Temper vs Temperament

Have you ever seen someone else’s kids and thought, “I wish my kids were that “chill?” My kids are loud and throw fits, and run all over the place out of control…?”   I’ve thought that.   The reality that I’ve come to know is that your kids are as chill as you are! Remember those kids  … look at their parents, they are like them.  It comes down to temperament.  There is a difference between temper and temperament.

Now you may say, “Temper? I read your last post and I don’t have an explosive temper.” And if this is the case, great! But know that the explosion is only the expression of what is happening inside. I know parents that don’t explode, but they say things to their children that are harsher than me raising my voice.

Using the word temperament I am talking about habits in how you speak, and what/when you choose to speak. Vengeful, or vindictive, words can cut to the core before you realize it and sarcasm can be a double-edged sword. Depending on your child’s temperament you might be doing damage similar to an explosion of your temper simply by the words you choose to use.

Vengeful, or vindictive, words tear down and can be spoken in a very plain tone yet destroy the hearer more than a punch in the face. My wife has a person in her life that does this on a very regular basis, and it is very, very, difficult for my wife to be in this person’s presence. Often this comes from the need to build themselves up at the expense of the person they are talking to… this is obviously not something we want to teach our children to do by our unspoken example.

Sarcasm is a double-edged sword. Do you use sarcasm to mask the disbelief that your child could have been so foolish!? I have found that often sarcasm used at an inappropriate time provokes more anger in my children than it lightens the situation.

My oldest son Wesley and me posing with replica weaponry.

Sarcasm can be used to enjoy, improve, and foster a relationship by using the opposite side of well-known truths. However, and it’s a big HOWEVER, on the other side of the coin it can be used as a passive-aggressive vent for very valid issues that need a real voice. I have found in my own life that the latter is more often true.

“Like a madman who throws firebrands, arrows and death is the man who deceives his neighbor and says, “I am only joking!”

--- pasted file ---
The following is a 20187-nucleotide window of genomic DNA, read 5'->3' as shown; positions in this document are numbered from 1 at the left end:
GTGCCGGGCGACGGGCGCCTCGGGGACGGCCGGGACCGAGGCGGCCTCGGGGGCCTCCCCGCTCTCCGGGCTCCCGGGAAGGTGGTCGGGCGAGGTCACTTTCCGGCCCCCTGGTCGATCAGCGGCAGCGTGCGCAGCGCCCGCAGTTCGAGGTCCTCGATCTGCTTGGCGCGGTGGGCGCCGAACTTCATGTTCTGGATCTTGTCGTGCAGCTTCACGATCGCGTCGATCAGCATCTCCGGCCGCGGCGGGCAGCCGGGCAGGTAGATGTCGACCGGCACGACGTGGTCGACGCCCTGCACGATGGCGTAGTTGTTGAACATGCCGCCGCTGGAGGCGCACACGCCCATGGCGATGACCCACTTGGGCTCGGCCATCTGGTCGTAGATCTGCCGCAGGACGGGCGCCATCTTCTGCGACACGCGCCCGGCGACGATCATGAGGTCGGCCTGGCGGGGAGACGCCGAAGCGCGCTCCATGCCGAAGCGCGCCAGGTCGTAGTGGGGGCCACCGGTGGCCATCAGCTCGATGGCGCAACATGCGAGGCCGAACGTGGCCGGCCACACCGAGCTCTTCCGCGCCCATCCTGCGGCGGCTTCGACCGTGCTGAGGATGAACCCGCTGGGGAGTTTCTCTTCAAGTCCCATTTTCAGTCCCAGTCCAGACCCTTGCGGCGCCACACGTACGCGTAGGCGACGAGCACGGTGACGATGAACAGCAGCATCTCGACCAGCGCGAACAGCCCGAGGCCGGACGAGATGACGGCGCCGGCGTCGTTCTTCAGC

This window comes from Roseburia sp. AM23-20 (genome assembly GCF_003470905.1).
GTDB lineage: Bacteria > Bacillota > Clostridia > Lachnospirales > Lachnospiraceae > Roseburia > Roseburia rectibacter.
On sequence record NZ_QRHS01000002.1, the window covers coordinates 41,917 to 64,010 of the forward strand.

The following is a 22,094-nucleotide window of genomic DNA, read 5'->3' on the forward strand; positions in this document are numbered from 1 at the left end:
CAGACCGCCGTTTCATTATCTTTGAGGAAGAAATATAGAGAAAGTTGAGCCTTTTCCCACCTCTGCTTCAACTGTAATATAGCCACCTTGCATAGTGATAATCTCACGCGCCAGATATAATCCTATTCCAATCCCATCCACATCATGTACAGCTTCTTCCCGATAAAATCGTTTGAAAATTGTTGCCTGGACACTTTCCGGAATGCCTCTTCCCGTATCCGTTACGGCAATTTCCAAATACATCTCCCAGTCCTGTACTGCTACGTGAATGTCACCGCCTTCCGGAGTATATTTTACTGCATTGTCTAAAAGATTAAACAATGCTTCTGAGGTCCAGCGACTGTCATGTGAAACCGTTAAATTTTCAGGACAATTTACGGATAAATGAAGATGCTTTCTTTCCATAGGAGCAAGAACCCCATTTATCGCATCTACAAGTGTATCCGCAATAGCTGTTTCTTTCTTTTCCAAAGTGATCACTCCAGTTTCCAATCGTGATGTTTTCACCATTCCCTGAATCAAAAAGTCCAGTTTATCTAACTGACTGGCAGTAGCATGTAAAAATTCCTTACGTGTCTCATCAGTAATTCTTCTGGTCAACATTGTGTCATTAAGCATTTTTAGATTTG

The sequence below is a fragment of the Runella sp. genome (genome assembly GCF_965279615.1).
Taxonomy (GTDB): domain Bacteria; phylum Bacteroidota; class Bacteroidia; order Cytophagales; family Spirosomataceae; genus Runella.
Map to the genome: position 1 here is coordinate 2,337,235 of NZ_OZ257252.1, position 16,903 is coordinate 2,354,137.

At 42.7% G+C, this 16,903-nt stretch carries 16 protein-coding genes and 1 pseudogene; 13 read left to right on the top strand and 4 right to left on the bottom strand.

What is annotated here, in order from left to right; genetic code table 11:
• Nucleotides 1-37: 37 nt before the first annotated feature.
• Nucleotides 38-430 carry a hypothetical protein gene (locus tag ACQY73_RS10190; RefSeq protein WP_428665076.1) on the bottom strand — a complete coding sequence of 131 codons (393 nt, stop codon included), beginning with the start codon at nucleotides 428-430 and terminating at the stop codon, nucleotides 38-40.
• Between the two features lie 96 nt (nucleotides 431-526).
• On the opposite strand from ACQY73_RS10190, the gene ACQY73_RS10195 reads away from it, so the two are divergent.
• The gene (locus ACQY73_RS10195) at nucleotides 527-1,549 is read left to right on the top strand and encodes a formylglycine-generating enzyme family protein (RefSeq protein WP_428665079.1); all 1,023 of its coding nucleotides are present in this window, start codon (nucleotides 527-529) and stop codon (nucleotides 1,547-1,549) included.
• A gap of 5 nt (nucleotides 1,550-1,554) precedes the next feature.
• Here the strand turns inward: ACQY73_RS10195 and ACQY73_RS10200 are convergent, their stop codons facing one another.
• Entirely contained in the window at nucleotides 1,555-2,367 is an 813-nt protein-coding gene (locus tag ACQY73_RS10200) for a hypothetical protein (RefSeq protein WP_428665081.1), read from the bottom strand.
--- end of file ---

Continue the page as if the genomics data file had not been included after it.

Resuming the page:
Proverbs 26:18-19

If this quote from God’s word hit home rather harshly to you, then you may need to rethink how you are using sarcasm with your family. Don’t be afraid to do this. Realizing the issue is the first step to change, and I want to encourage you to take the steps necessary, for your family’s sake. After all, working for the good of your family, and the glory of God, is exactly the course we should be on as fathers!

“A soft answer turns away wrath, but a harsh word stirs up anger.”

Proverbs 15:1

Do your words build your children up, or simply express your displeasure? At the same time, we are also instructed, as fathers not to provoke our children to anger. Take an authentic look at your response to their foolishness and be honest with yourself if you provoke or exasperate them. If your brave enough… ask your wife.

I want to encourage you, here, to look into the way you do react to the foolishness of your children. Do you use edifying words or harsh words? Bursts of anger, harsh words and sarcasm are all temptations we are saddled with as parents, and each of them can drive our children further away, rather than guiding them toward becoming well-rounded adults. We are all tempted to each of these at one point or another, and we most likely have fallen victim to all of them… you are in good company.

Above all, know that your kids will model their temperament after yours. Yes, that can and does mean a temper, but it also means the temperament with which you handle everyday situations will, most likely, be the temperament your children will use when handling the same type of situations. Are you passionate about the things you love, well don’t be surprised if your children talk passionately about the things they love. It also works with things you don’t like. …that’s how it works… it’s how it’s meant to work.

Your children are watching. Demonstrate the temperament you want to see in them (odds are, that is the temperament you want for yourself anyway). This is how you can guide them to be men, or women, of God, treating others the way they want to be treated. This is how you equip your children to be poised to make a difference in this world. Much of the world that will surround them, by the time they become adults, will behave in a manner contrary to these truths. It is your job, Dad, to set your children up for success. Again, (as if I could say it enough) when you fail, allowing your children to see that struggle will give them hope of defeating it themselves when they fail.

You can do this! When you seek your families good, God will strengthen you (he’s already done it) for the work.